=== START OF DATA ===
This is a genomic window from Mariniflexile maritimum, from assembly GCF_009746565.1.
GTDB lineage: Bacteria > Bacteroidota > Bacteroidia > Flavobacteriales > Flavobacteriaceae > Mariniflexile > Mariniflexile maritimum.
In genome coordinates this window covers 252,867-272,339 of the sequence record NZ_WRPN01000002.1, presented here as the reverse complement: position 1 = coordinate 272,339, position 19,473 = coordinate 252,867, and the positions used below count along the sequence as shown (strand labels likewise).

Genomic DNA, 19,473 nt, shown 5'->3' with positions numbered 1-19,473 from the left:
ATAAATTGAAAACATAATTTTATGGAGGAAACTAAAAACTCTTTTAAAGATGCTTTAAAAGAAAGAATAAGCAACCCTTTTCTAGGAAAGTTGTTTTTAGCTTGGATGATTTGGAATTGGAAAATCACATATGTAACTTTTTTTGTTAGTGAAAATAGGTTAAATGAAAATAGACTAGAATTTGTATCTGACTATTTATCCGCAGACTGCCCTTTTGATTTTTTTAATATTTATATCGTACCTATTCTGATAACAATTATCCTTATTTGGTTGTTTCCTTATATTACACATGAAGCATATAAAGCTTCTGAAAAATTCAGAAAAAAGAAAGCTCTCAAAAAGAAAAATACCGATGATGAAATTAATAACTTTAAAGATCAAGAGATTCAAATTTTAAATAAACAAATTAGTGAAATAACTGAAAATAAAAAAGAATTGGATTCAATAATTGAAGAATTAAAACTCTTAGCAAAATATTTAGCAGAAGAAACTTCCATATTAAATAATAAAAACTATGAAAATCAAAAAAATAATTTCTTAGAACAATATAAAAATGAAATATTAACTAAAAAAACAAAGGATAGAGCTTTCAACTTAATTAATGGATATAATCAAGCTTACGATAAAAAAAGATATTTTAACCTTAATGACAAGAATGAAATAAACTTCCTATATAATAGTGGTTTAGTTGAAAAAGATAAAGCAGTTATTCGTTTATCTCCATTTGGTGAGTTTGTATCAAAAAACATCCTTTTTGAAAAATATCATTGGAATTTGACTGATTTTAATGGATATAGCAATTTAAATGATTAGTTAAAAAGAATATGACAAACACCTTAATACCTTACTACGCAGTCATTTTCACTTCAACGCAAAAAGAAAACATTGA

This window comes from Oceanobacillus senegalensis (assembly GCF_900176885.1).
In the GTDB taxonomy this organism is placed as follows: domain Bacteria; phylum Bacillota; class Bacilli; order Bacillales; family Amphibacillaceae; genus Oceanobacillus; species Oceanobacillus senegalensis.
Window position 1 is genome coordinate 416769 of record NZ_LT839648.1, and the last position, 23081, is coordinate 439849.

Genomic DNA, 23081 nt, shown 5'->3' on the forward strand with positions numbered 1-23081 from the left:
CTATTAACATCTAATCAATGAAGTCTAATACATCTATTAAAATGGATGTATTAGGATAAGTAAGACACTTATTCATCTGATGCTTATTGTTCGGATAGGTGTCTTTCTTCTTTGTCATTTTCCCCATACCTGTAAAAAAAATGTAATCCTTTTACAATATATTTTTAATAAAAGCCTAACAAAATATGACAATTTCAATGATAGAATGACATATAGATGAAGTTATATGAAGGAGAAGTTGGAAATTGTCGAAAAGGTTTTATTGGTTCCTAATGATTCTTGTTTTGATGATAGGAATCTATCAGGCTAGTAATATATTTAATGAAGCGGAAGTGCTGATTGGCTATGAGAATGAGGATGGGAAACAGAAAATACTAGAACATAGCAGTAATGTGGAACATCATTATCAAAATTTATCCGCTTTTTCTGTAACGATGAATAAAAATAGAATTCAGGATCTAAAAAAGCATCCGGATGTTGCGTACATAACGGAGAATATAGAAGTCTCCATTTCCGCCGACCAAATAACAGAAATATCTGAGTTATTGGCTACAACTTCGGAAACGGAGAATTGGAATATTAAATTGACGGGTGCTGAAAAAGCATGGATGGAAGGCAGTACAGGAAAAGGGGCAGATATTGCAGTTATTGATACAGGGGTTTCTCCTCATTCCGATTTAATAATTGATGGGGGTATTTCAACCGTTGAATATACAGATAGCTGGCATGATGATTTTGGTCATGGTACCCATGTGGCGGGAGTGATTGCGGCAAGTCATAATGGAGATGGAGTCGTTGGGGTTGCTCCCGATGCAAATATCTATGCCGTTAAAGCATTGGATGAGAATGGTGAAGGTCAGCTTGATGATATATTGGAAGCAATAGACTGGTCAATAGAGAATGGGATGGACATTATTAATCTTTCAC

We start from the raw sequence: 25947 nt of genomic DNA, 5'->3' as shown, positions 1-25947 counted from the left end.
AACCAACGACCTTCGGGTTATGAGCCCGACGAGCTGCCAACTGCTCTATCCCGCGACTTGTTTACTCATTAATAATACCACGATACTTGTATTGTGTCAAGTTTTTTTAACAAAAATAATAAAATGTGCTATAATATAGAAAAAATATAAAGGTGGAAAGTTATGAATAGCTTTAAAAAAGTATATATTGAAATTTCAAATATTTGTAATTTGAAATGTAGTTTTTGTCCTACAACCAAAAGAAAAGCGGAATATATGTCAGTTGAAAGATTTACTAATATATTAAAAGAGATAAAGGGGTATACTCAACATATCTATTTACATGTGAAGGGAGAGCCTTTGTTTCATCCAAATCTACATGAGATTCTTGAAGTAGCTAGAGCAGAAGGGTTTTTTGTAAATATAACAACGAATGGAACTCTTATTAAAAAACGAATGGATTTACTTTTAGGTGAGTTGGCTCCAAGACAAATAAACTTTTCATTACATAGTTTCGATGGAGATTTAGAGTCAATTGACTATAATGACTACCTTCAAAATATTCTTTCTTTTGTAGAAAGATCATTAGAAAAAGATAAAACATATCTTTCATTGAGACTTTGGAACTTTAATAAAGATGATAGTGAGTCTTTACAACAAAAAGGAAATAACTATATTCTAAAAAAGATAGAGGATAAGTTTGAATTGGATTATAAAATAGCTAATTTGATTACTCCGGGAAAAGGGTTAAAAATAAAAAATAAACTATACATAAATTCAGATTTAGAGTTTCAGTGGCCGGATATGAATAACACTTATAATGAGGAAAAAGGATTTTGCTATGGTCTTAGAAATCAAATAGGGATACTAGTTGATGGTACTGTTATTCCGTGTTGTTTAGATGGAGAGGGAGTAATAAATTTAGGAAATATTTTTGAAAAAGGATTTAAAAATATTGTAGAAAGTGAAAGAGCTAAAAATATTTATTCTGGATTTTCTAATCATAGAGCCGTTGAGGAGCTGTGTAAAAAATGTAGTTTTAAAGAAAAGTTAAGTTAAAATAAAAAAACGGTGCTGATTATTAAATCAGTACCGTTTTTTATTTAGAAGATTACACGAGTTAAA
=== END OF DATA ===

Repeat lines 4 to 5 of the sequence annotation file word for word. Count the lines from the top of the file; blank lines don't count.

Genomic DNA, 19,473 nt, shown 5'->3' with positions numbered 1-19,473 from the left:
ATAAATTGAAAACATAATTTTATGGAGGAAACTAAAAACTCTTTTAAAGATGCTTTAAAAGAAAGAATAAGCAACCCTTTTCTAGGAAAGTTGTTTTTAGCTTGGATGATTTGGAATTGGAAAATCACATATGTAACTTTTTTTGTTAGTGAAAATAGGTTAAATGAAAATAGACTAGAATTTGTATCTGACTATTTATCCGCAGACTGCCCTTTTGATTTTTTTAATATTTATATCGTACCTATTCTGATAACAATTATCCTTATTTGGTTGTTTCCTTATATTACACATGAAGCATATAAAGCTTCTGAAAAATTCAGAAAAAAGAAAGCTCTCAAAAAGAAAAATACCGATGATGAAATTAATAACTTTAAAGATCAAGAGATTCAAATTTTAAATAAACAAATTAGTGAAATAACTGAAAATAAAAAAGAATTGGATTCAATAATTGAAGAATTAAAACTCTTAGCAAAATATTTAGCAGAAGAAACTTCCATATTAAATAATAAAAACTATGAAAATCAAAAAAATAATTTCTTAGAACAATATAAAAATGAAATATTAACTAAAAAAACAAAGGATAGAGCTTTCAACTTAATTAATGGATATAATCAAGCTTACGATAAAAAAAGATATTTTAACCTTAATGACAAGAATGAAATAAACTTCCTATATAATAGTGGTTTAGTTGAAAAAGATAAAGCAGTTATTCGTTTATCTCCATTTGGTGAGTTTGTATCAAAAAACATCCTTTTTGAAAAATATCATTGGAATTTGACTGATTTTAATGGATATAGCAATTTAAATGATTAGTTAAAAAGAATATGACAAACACCTTAATACCTTACTACGCAGTCATTTTCACTTCAACGCAAAAAGAAAACATTGA